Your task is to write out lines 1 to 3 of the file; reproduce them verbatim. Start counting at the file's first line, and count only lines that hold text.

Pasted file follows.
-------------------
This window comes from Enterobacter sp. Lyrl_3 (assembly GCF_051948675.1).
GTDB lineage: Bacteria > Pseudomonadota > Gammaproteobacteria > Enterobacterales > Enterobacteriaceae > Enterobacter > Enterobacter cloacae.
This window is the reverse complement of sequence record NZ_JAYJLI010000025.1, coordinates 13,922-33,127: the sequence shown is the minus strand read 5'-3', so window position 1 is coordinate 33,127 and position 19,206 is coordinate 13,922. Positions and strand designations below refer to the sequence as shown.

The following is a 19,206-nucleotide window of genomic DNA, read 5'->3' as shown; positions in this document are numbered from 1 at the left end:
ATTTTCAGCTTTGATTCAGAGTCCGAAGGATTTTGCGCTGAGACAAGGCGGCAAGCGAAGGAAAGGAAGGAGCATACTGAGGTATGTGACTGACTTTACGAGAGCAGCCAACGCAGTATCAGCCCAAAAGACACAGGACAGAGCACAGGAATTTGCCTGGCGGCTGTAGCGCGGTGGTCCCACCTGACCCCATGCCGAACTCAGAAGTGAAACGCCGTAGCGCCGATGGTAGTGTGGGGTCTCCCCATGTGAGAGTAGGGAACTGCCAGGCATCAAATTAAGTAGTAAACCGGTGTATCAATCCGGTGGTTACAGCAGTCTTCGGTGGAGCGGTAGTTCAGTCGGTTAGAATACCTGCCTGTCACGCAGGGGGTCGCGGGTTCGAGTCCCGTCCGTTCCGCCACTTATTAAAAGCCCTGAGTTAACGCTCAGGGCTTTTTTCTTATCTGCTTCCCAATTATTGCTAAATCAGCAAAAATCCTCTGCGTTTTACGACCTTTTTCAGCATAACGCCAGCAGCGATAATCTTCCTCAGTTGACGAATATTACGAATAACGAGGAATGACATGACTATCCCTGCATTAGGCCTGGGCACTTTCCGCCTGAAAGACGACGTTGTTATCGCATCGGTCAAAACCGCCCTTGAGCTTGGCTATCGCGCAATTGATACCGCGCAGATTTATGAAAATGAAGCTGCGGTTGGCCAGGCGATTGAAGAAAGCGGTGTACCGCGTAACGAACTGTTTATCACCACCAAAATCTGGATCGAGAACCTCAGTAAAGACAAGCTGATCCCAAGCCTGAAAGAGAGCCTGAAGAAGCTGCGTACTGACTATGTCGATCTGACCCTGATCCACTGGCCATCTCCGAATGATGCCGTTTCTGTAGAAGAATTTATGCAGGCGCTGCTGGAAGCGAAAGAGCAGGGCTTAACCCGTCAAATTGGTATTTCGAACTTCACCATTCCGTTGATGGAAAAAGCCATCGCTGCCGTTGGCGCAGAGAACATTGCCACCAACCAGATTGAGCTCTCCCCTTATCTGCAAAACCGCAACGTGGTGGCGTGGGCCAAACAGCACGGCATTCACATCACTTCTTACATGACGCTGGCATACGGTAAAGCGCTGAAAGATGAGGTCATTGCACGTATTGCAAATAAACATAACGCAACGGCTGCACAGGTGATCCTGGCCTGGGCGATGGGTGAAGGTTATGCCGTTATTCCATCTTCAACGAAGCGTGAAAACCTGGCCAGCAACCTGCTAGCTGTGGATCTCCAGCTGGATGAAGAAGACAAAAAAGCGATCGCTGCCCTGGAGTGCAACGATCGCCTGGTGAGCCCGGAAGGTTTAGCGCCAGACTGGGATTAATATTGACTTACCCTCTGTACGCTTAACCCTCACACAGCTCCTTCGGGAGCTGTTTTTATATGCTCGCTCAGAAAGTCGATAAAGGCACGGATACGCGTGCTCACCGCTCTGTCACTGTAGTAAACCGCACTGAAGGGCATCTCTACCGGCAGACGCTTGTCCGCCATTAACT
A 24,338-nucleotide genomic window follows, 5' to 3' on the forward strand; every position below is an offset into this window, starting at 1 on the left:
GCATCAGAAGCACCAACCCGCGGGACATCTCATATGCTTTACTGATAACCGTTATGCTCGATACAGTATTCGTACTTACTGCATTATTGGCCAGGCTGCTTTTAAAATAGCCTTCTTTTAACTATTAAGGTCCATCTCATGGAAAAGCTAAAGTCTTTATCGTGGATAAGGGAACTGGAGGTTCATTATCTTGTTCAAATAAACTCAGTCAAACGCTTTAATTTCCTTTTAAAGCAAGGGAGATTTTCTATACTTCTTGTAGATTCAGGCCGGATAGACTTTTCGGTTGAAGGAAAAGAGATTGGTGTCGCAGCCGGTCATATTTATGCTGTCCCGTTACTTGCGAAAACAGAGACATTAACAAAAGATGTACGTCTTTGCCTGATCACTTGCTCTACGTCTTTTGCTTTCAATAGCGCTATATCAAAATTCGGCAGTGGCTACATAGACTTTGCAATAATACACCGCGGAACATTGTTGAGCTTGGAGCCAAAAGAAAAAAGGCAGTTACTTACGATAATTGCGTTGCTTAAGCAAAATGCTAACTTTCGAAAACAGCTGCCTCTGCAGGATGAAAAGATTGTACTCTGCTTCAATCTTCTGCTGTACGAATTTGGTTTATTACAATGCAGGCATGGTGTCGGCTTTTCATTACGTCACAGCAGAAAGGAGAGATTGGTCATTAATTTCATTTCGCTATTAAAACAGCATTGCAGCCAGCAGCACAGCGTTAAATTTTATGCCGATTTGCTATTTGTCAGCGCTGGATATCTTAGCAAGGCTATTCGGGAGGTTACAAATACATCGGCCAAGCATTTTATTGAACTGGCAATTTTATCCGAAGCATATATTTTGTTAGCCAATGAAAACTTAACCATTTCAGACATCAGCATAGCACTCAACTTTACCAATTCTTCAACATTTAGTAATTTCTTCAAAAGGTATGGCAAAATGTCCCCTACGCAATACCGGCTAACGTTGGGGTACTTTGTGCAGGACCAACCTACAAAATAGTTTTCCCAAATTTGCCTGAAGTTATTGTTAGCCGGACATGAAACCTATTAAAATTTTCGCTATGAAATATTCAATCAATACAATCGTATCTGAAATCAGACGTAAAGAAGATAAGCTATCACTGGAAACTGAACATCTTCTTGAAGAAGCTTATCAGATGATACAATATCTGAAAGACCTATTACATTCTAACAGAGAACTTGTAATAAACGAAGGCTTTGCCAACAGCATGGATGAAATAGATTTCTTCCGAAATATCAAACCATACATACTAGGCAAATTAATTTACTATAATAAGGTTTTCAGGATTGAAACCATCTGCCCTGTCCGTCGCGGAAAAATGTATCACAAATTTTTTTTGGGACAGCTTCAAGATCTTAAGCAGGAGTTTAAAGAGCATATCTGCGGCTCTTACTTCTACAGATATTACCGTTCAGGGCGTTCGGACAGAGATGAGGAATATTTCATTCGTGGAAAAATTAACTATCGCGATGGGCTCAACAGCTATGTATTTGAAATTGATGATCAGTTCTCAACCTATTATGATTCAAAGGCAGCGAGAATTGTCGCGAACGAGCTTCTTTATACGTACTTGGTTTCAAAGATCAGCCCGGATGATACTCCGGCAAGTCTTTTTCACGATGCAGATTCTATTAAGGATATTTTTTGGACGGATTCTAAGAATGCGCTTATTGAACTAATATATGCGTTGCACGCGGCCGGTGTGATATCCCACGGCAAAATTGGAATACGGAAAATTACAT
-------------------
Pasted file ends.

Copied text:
This window comes from Enterobacter sp. Lyrl_3 (assembly GCF_051948675.1).
GTDB lineage: Bacteria > Pseudomonadota > Gammaproteobacteria > Enterobacterales > Enterobacteriaceae > Enterobacter > Enterobacter cloacae.
This window is the reverse complement of sequence record NZ_JAYJLI010000025.1, coordinates 13,922-33,127: the sequence shown is the minus strand read 5'-3', so window position 1 is coordinate 33,127 and position 19,206 is coordinate 13,922. Positions and strand designations below refer to the sequence as shown.